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Night Thoughts Over A Sick Child

Written by: Philip Levine | Biography
 Numb, stiff, broken by no sleep, 
I keep night watch.
Looking for signs to quiet fear, I creep closer to his bed and hear his breath come and go, holding my own as if my own were all I paid.
Nothing I bring, say, or do has meaning here.
Outside, ice crusts on river and pond; wild hare come to my door pacified by torture.
No less ignorant than they of what grips and why, I am moved to prayer, the quaint gestures which ennoble beyond shame only the mute listener.
No one hears.
A dry wind shifts dry snow, indifferently; the roof, rotting beneath drifts, sighs and holds.
Terrified by sleep, the child strives toward consciousness and the known pain.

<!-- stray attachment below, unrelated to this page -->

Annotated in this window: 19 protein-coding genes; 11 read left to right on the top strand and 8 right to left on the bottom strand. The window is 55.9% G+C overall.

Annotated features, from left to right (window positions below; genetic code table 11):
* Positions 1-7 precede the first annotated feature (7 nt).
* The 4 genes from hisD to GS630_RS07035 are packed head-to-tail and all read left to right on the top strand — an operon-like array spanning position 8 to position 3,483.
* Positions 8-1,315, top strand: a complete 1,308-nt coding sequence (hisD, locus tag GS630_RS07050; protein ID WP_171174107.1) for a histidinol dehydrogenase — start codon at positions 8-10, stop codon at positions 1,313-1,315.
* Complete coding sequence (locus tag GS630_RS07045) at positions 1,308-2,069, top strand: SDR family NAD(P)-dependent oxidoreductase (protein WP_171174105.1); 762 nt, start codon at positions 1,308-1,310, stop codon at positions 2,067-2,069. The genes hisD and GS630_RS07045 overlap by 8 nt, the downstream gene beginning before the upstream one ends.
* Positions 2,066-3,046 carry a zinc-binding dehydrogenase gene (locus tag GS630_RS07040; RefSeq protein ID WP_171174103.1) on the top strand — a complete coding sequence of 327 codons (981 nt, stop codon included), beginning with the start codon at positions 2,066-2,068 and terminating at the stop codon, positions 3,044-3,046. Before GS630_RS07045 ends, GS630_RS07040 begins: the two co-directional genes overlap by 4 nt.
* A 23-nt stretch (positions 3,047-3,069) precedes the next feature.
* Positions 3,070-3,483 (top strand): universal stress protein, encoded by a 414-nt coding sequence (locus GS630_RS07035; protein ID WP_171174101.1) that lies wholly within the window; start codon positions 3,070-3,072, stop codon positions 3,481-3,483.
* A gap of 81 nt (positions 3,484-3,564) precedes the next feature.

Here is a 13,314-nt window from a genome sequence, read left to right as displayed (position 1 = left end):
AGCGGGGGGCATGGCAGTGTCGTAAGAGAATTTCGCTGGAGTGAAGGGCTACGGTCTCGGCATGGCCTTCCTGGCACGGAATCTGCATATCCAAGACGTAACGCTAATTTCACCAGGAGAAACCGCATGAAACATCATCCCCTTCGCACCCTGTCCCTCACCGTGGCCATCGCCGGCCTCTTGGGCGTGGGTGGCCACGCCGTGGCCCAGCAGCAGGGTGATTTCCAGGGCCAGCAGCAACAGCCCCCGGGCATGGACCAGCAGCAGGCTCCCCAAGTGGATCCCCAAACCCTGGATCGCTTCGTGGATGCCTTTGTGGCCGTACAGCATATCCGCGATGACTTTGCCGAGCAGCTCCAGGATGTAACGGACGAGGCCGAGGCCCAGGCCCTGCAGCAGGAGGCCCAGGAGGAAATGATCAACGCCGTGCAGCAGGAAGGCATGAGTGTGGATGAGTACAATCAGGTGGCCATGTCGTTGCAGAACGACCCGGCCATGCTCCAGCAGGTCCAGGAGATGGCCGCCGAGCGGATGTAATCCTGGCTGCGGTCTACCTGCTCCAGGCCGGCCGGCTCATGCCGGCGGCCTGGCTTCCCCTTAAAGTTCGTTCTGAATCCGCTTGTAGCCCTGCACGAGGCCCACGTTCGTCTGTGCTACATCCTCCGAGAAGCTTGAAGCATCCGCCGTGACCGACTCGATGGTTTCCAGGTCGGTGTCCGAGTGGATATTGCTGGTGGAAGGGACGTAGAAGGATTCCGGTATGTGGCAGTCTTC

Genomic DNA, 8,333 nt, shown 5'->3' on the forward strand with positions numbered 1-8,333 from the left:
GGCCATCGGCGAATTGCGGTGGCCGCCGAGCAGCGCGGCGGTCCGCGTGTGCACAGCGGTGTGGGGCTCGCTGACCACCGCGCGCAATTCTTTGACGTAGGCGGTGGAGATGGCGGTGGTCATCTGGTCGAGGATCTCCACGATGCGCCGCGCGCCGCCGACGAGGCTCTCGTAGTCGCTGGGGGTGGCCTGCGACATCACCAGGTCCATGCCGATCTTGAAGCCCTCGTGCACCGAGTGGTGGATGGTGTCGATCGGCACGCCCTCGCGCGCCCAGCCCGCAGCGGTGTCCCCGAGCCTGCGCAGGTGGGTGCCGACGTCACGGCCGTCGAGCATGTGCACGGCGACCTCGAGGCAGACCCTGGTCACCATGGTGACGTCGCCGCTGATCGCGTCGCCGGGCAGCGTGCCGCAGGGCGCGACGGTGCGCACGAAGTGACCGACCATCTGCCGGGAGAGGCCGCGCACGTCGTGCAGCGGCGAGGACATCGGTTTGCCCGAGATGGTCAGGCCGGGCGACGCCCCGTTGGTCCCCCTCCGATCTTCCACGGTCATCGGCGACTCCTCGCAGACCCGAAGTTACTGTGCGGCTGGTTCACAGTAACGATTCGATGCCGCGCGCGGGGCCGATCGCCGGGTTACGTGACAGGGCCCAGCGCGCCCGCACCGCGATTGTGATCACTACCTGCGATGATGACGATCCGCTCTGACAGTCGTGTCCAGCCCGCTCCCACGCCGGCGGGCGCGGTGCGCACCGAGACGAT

If it were mine by one word I would not save any man, myself or the universe at such cost: reality.
Heir to an ancestral curse though fallen from Judah's tree, I take up into my arms my hopes, my son, for what it's worth give bodily warmth.
When he escapes his heritage, then what have I left but false remembrance and the name? Against that day there is no armor or stance, only the frail dignity of surrender, which is all that can separate me now or then from the dumb beast's fall, unseen in the frozen snow.



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